The United States Postal Service (USPS) recently opened up a third round of free COVID-19 rapid tests to send to households across the nation. But before the program was announced, the Office of the CIO had just three weeks to stand up a site that had to handle up to 20 million orders an hour.

USPS Chief Information Officer (CIO) Pritha Mehra explained how the test-ordering site went at the end of last year from ideation to reality at the AWS Summit in Washington D.C. on May 24. Mehra was part of the leadership task force established for the project by Postmaster General Louis DeJoy, and she shared how her team quickly stood up the technological aspect of the operation.

“[The Office of the CIO (OCIO)] developed all the systems … whether it was the ordering system, the fulfillment system, the customer care system, the visibility, the tracking systems, you name it,” Mehra said during a keynote address. “This was a very exciting initiative. We’ve never done anything like this before, but it was very daunting.”

After admitting that her personal nightmare included mock headlines like “CIO Delays COVID Test Website,” Mehra said her team’s biggest goal was figuring out how to keep the website up and running.

“That’s all we talked about on the CIO team was, ‘how do we keep this website up?’” Mehra said. “We knew we had to stand up a website. We didn’t know how many orders an hour, we didn’t know how many orders concurrently.”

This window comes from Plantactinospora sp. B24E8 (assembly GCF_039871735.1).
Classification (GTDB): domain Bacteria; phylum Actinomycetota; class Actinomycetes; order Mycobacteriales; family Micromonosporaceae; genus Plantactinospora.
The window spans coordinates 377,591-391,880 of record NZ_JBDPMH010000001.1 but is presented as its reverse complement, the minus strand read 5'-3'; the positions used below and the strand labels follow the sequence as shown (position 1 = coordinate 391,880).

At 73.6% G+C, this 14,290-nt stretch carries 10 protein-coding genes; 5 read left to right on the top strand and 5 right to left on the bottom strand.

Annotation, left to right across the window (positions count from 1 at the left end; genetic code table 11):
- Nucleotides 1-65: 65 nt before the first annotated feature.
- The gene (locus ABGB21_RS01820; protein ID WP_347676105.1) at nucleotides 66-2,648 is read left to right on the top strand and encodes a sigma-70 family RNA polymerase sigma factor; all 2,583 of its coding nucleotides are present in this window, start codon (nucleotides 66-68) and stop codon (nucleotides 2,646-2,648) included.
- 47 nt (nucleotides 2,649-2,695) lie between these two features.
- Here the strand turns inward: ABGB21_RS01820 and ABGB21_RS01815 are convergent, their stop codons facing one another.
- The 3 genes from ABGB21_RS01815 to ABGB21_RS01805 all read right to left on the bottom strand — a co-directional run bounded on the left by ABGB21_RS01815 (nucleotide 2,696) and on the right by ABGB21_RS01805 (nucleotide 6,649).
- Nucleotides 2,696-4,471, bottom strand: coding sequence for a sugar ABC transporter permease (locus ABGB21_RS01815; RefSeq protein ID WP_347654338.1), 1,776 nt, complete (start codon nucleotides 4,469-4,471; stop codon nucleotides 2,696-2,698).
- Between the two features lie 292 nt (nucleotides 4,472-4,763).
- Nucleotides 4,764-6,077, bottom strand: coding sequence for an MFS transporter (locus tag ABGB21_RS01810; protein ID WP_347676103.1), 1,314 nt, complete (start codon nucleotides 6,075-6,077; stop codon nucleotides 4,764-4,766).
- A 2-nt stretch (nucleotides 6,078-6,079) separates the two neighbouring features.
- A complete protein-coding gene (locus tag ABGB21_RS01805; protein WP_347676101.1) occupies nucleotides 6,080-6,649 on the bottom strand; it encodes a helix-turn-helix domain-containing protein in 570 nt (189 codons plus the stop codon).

When USPS was looking to stand up the site, the tech team was initially told to prepare for up to one million orders per hour. However, she said that in December 2021, when OCIO was looking to build and stand up the site, rapid tests were in high demand and short supply across the U.S.

Realizing that building the site to take on one million orders per hour might not be enough, Mehra said the team looked at five or 10 million orders per hour as a goal before settling on 20 million orders per hour as an eventual standard.

“We first looked at our own postal store, which is our storefront from which you can order stamps and shipping supplies,” she said. “And we geared it up. We just kept throwing servers at it, hundreds of servers. I’m not kidding – 400, 900 servers at this test site – and then we started testing.”

She said the team was able to start testing within the first week and was testing critical components of the site before it went live. Once the on-prem site was able to handle one million orders per hour, the team designed a cloud application and sent it to two separate cloud platforms for redundancy purposes.

“For performance reasons, we limited our real-time synchronous process to only two things,” Mehra said. “Velocity check – make sure that this dude hasn’t ordered before – and validating the address – make sure this is a valid address. And so, that’s what kept it really simple. Everything else was done asynchronously.”

To keep the application secure Mehra said the team relied on a variety of Amazon Web Services native services to protect the site. She said the team did the most work adjusting the firewall application to fit its needs.

“So what did this do for us? At peak, we accepted 10 million orders an hour [and] 54 million in the first two days,” she said. “We have delivered over 380 million test kits and … I believe we’re now at 100 million orders. How’s that for a success story?”

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Lamar Johnson
Lamar Johnson
Lamar Johnson is a MeriTalk Senior Technology Reporter covering the intersection of government and technology.